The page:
2.) Animals

The 2020 American Samoa quarter with the two bats on it was a huge hit with the public! I even heard non-numismatists talking about how much they loved that design.

2020 american samoa bats quarter covid
The 2020 American Samoa Bat Quarter (Photo Courtesy of US Mint)

After the National Parks Quarter series ends, the Mint should consider doing a series on animals of the US. It would be a great way for kids and adults to learn about different animals across the country.

3.) Deeper Relief

For the past several decades, the United States Mint has been lessening the relief on coins. The lower relief is most obvious with quarters and nickels, although it is noticeable on almost all circulating coins.

This is due to changes in the way coins are minted. It is likely cheaper for the mint to produce coins with less exaggerated reliefs.

Having a high relief would mean the coins details could last longer depending on the type of wear they are under. It would also make it easier to identify coins by feel as well as sight.

4.) Continuing West Point Mint Marks

Since the West Point mint marks began in 2019, I have found only 3 West Point quarters! Adding the West Point mint mark to quarters made quarter collecting an exciting pastime for me again.

West Point Quarter Obverse Front
West Point Quarter Obverse

Finding silver in quarters has become so rare, that it feels not worth the time looking these days. Knowing that I now have a chance of finding a “W” Quarter or a silver quarter when I am coin roll hunting has really invigorated my passion for CRHing quarters. (Not familiar with coin roll hunting? Click here to learn!)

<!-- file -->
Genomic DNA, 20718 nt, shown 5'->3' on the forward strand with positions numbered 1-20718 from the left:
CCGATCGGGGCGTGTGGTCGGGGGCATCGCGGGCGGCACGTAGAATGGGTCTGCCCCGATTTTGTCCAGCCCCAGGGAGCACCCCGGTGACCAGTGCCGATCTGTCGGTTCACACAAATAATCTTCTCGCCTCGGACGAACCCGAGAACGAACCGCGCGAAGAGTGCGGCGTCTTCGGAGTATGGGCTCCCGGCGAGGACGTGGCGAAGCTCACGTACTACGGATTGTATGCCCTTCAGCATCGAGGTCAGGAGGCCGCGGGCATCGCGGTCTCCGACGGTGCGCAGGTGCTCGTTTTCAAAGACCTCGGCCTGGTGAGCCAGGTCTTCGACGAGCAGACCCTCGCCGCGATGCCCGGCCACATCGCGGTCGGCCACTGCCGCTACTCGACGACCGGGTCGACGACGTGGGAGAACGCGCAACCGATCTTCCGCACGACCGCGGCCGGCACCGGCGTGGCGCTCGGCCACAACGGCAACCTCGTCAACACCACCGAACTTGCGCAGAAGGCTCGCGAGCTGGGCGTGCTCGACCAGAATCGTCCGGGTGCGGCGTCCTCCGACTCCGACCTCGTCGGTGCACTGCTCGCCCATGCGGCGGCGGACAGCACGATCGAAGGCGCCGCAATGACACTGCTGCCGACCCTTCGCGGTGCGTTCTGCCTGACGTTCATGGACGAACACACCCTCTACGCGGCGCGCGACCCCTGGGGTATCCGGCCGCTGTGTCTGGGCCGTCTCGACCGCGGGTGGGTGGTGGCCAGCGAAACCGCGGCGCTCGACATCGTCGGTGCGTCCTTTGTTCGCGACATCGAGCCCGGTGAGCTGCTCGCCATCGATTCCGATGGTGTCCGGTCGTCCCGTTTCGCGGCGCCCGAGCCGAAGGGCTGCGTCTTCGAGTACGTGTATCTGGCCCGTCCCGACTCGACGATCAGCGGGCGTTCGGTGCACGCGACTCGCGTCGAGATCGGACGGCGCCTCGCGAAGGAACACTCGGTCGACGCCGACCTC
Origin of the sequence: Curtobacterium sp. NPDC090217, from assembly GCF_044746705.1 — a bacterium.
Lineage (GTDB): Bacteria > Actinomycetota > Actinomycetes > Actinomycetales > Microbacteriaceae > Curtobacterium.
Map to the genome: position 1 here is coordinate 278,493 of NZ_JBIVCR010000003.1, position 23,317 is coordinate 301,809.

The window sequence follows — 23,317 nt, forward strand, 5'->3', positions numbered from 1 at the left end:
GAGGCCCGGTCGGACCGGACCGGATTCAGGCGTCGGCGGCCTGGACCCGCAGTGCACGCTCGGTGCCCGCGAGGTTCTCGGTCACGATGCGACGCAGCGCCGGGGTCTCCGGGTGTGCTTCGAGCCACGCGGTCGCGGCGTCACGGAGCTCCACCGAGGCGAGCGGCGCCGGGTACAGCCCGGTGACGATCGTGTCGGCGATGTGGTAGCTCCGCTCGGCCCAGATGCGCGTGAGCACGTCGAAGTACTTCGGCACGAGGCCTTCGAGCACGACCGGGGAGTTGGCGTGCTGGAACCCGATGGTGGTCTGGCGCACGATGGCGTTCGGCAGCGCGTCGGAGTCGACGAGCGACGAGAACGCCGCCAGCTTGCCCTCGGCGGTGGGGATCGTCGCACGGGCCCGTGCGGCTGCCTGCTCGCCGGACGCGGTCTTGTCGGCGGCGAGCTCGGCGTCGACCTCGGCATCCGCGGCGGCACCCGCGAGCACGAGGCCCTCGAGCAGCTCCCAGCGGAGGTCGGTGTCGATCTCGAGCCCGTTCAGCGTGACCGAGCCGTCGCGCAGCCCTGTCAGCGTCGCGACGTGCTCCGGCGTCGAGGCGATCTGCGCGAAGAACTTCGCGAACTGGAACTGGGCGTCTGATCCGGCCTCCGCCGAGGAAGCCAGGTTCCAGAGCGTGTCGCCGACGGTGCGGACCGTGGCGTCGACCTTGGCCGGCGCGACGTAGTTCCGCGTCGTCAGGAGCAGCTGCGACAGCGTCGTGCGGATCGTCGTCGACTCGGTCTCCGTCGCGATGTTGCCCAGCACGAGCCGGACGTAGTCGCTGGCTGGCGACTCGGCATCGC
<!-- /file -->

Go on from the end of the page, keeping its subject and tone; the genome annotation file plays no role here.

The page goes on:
5.) Creative Proof Sets

I absolutely adore proof sets. It feels very special to have coins in pristine condition that are stored safely. However, I wish proof sets were better built for displaying.

Proof sets are much better quality now than they were several decades ago, but they are lacking some of the creativity. My favorite years of proof sets, from 1973-1982 had a built in stand for displaying.

1973 Proof Set in Display
Proof Set With Built in Stand

If you want to learn more about proof sets, head over to the “US Proof Set Buying Guide” by American Coin Stash.

I may have titled this article “Top 5 Things Collectors Want to See on Next Years Coins”, but a better name might be ” Top 5 Things I Want to See on Next Years Coins”. Anything you disagree with or want included?

Add a comment below and vote in our poll!

Superbird 1952S Quarter

What is the 1952S Superbird Quarter?

The 1952S Superbird quarter is definitely one of the strangest quarter varieties known. It is named for a small “S” on the chest of the eagle on the reverse of the coin.

The current theory is that the “S” mark was made by a U.S. Mint employee who was a fan of the Superman comic series that was popular at the time. This is still a theory, as no one has come forward to claim responsibility for this quarter.

Superbird 1952S Quarter Circled
“S” on the 1952S Superbird Quarter circled.